Technical Library

Delivering increased CSEM data density
Author: Joshua May
Oilfield Technology  1 May 2017Joshua May details a new approach to the acquisition and integration of complementary data which is designed to provide improved drilling sucess rates.

Utilizing a novel quantitative interpretation workflow to derisk shallow hydrocarbon prospects — a Barents Sea case study
Author: Laurent Olivier Feuilleaubois, Valerie Charoing, Andrea Maioli, Cyrille Reiser
First Break  1 March 2017The authors demonstrate that combining separated wavefield imaging with highresolution velocity computations improves the prestack amplitude analysis of shallow water hydrocarbon targets in the Barents Sea.

FWI for model updates in largecontrast media
Author: Sverre BrandsbergDahl, Nizar Chemingui, Alejandro Valenciano, Jaime RamosMartinez, Lingyun Qiu
The Leading Edge  1 January 2017We describe a new solution for recovering the longwavelength features of a velocity model in gradientbased fullwaveform inversion (FWI). The method uses reflected and transmitted wave modes to recover highresolution velocity models. The new FWI gradient enables reliable velocity updates deeper than the maximum penetration depth of diving waves and reduces the FWIdependency on recording ultralong offsets. We also discuss a new FWI regularization scheme that overcomes the limitations of the inversion in the presence of highcontrast geobodies and cycle skipping. The solution utilizes a priori information about the earth model in the regularization as an extra term in the objective function. The implementation makes use of the split Bregman method, making it efficient and accurate. Results from applying the new FWI gradient to field data show that we can combine both transmitted and reflected energy in a global FWI scheme to obtain highresolution velocity models without imprint of the reflectivity on the velocity updates. We illustrate the new regularization method's potential on the BP 2004 velocity benchmark model where our regularized FWI solution is capable of using a simple starting velocity model to deliver a highquality reconstruction of salt bodies.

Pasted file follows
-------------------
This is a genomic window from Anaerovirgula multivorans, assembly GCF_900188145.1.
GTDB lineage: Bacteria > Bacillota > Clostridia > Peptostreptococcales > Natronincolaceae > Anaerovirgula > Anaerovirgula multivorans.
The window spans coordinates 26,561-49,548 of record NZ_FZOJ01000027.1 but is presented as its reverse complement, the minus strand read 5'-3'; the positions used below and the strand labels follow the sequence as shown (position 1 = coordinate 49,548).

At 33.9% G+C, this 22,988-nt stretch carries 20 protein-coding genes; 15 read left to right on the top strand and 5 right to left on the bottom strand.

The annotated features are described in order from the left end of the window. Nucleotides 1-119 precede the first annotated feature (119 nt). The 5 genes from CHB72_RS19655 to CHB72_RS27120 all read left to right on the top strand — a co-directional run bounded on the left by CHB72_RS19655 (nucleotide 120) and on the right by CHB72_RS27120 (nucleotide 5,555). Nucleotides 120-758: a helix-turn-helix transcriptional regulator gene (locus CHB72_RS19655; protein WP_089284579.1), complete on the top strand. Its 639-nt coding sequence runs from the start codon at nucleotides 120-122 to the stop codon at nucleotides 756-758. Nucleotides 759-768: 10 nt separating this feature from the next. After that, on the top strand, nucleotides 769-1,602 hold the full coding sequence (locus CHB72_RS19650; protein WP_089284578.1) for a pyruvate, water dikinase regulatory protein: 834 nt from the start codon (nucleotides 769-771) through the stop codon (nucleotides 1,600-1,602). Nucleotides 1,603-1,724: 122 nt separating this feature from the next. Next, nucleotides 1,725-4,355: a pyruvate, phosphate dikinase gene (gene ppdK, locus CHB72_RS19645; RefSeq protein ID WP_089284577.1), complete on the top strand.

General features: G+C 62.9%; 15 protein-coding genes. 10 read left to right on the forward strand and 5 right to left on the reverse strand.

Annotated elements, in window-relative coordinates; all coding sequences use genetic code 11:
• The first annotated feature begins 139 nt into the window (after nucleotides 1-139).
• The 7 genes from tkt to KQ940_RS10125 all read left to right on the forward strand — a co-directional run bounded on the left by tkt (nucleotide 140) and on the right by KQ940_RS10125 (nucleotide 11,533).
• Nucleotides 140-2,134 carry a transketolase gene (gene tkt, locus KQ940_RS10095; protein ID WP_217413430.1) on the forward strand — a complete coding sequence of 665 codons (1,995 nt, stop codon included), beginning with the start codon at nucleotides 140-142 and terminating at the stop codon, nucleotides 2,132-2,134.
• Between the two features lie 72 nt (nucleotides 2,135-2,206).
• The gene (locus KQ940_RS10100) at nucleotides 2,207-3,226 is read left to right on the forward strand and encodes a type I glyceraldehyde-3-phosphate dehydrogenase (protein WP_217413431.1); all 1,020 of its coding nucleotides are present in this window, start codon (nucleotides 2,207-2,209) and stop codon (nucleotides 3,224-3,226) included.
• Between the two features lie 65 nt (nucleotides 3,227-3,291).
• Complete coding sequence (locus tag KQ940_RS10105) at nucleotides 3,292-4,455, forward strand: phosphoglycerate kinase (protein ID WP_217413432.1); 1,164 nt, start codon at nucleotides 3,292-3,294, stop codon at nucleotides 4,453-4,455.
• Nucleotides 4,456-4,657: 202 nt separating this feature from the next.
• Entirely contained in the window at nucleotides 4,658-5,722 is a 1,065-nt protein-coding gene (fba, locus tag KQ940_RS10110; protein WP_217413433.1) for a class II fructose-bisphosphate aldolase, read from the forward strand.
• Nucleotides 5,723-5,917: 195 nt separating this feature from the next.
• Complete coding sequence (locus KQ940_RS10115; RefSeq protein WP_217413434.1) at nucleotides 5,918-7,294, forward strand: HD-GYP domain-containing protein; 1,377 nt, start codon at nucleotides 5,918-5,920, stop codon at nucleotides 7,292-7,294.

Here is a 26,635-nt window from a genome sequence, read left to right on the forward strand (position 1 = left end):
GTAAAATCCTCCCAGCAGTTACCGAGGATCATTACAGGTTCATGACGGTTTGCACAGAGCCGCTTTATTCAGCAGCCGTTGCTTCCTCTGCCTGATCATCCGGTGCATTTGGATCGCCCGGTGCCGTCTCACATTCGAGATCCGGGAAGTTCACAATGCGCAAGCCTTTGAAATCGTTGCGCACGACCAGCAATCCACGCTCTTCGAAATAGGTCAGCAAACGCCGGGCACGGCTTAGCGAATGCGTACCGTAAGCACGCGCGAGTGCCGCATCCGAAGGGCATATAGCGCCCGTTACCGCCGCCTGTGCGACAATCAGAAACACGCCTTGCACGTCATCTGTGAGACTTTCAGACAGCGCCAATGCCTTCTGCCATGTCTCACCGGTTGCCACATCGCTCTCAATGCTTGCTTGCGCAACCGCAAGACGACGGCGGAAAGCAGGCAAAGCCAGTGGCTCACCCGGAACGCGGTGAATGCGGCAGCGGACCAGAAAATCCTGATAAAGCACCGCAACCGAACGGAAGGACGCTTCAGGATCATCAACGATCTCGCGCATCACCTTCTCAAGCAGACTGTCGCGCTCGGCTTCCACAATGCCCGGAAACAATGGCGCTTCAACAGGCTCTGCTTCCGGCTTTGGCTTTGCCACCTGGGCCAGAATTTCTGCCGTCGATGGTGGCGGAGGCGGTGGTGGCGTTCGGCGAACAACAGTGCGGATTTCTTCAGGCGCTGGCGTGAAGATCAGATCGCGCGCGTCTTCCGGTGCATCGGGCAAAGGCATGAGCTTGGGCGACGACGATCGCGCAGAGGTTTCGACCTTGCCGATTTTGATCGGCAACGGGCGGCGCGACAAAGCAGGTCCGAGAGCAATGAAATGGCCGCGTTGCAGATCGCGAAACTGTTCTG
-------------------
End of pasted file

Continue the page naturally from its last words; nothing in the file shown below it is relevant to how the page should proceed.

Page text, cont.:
New technique corrects distortions
Author: Volker Dirks, Senira Kattah
Hart E&P  1 November 2016WEI leads to improved amplitude fidelity and image resolution in the Jequitinhonha Basin offshore Brazil.

Adaptive multiple subtraction by statistical curvelet matching
Author: Truong Nguyen, Richard Dyer
SEG  1 October 2016In this paper, we present a novel algorithm that performs adaptive subtraction of a multiple model in the curvelet domain. The algorithm is based on the observation that the predicted model is an imperfect estimate of the actual multiples, containing two types of error: 1. a systematic error that manifests as an approximately constant phase and amplitude error within each subband and 2. a localized error that potentially varies from coefficient to coefficient. Adaptation of the model is automatically controlled by parameters provided by a statistical modelling step. Results show that the algorithm works well with different types of multiples and levels of noise.

Imaging the total wavefields by reflectivity inversion using amplitudenormalized wavefield decomposition: field data example
Author: Alba Ordoñez, University of Oslo, Walter Söllner, Tilman Klüver
SEG  1 October 2016Based on an example acquired with dualsensor towedstreamers and time and depth distributed sources, we image the total upand downgoing wavefields using primaries and multiples. The imaging framework is based on computing the subsurface impulse response (i.e., reflectivity). At every depth level, the latter can be obtained by inverting the matrix form of an integral equation defined in terms of the amplitudenormalized upgoing pressure and downgoing vertical velocity wavefields. This procedure gives the reflectivity matrix. The total upgoing wavefield used in the imaging scheme is composed of the scattered energy from primaries and multiples. The primary reflected wavefield is generated by a direct downgoing source wavefield, which is mostly passing the acquisition surface at offsets smaller than the nearest data channel. Hence, the most relevant part of the direct wavefield is not measured in the studied example. From the nearfield pressure measurements, we predict the missing direct arrivals needed to image the primary reflected wavefield; and we then synthesize the total downgoing wavefield by adding the downgoing scattered energy. By downward extrapolating the total up and downgoing wavefields, the information of the subsurface is extracted from the reflectivity matrix in the spatial and angular domains.

A robust FWI gradient for highresolution velocity model building